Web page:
This week one hundred years have passed since the Norwegian Nobel Committee gave the peace prize for 1922 to Fridtjof Nansen, a Norwegian polar explorer, scientist and thinker who was later named Norwegian of the Century.
Norwegians were jubilant to see him receive Nobel honors, but the world had every reason to regret it as a farewell to Alfred Nobel´s great donation for global peace.
According to the Nobel Committee it was Nansen’s “work for prisoners of war and starving people that secured Nansen the Peace Prize.” Great humanitarian work to alleviate the consequences of war is a worthy cause, but Nobel had higher ambitions: a prize to end war by global co-operation on peace and disarmament.
Prevention is much better than repair. In his will, Nobel described the type of recipients and the type of peace work he had in mind for his “prize for champions of peace.” It is filled with language about the community of nations, disarmament and peace congresses.
The committee had never done its first and most basic duty. It had never checked what Nobel himself wanted for his prize as described in his will.
Instead, it handed out its own prize, based on its own interpretation of a word — peace — a word that, over the years, it has imbued with an increasingly free and limitless content.
Could the executors of a will have committed a more egregious failure?
In countless articles and speeches by laureates, the committee was constantly reminded of Nobel’s vision of peace through global demilitarization but it has ignored it.
I found this out when I studied the committee’s internal archives for my latest book, A Farewell to War (as yet only available in Norwegian).
Thus, we may fairly assume that the committee in 1922 chose Nansen with full knowledge that it did not respect Nobel’s will.
A new mentality took hold. From now on, Nobel’s intention expressed in his will would have little influence on the awards. Despite the occasional polite nod to the name Nobel, the committee has never, as it should, made known his ideas for peace.
I rediscovered the wording of the will in 2007. After 110 years, it was high time to make this known, but neither the Storting (Norwegian Parliament) nor the Nobel Committee showed the slightest interest.
In 2008 I published the book Nobel’s Will, the first known, professional interpretation of the document.
Nobel himself called it the “prize for champions of peace.” But when he died in 1896 the political winds had turned. Norway then feared that war might be necessary to break free from the union with Sweden.
In my latest book I surmise that the presidents of Norway’s Parliament in chambers quietly decided to disregard the clear words of the will on “reduction or abolition of standing armies.” Instead, they called it the “Peace Prize” and elected themselves to form a majority in the five-member award committee to give out the prize as they saw fit.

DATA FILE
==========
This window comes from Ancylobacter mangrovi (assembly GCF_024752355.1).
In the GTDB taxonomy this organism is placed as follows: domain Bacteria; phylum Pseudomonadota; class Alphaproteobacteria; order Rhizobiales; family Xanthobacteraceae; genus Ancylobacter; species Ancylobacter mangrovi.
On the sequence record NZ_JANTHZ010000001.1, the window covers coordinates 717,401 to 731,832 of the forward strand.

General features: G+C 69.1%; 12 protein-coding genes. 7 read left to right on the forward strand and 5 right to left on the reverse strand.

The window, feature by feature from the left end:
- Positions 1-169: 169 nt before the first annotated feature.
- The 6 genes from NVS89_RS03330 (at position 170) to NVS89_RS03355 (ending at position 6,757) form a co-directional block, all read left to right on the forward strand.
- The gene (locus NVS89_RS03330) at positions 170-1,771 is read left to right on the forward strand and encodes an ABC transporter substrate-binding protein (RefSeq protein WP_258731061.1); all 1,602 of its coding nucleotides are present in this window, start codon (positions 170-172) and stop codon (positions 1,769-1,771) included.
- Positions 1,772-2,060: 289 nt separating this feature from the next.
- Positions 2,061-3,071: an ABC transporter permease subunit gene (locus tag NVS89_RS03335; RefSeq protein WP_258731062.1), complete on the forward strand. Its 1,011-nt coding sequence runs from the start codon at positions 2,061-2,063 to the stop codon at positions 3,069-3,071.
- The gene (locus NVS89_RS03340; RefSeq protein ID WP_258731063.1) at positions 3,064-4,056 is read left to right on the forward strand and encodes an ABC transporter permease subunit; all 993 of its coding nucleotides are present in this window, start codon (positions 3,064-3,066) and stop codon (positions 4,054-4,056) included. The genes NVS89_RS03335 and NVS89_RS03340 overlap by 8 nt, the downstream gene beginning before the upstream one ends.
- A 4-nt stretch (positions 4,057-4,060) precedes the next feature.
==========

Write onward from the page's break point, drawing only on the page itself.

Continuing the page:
Worst Decade in Prize’s History
The award fell to the U.S. president, Teddy Roosevelt, in 1906 but not for the kind of popular peace work Nobel would have supported. The award to Nansen in 1922 then ushered in the worst decade in the history of the peace prize.
The First World War had weakened the belief that militarism could be reined in. Awards to hawkish politicians became common.
In 1929 the award, with every reason, paid tribute to the Briand-Kellogg Pact, a ground-breaking treaty against war. Tucked away in the Nobel Committee’s archives, I found that the nominees who should have received the honor that year, Salmon O. Levinsohn, Charles C. Morrison and John Dewey, were denied.
These intellectual giants had mobilized a major movement in the United States to end war with a total ban.
Instead, the Norwegian Nobel Committee, led by Norway’s combined prime minister and foreign minister, Johan Ludwig Mowinckel, awarded the prize to statesman Frank Kellogg, the U.S. secretary of state.
With this, it became very clear that a committee controlled by parliament was not the best suited to strengthen popular pressure for world peace on political leaders.
“War cannot be regulated or controlled, it creates its own merciless laws; the whole system of war, with its web of power and its portent of death, must be uprooted, rejected, declared illegal – abolished.” That was how the Outlawry movement of Levinsohn, Morrison and Dewey formulated their views at the time.
Many have said the same over the years, expressing ideas very far from the political culture that dominates today. The demand for the demilitarization of international politics may seem to be a political idea threatened with extinction.
A main task for the Nobel Committee should be to stimulate an open debate about creating a global order of peace. Unfortunately, all too often, as with the latest prize shared between dissidents in Russia and Belarus, and a supporter of President Volodymyr Zelensky in Ukraine, the committee has returned to its Cold War line.
The prize becomes a participant, taking sides in a war, rather than against it. It may be time to take awarding of this prize out of the hands of politicians.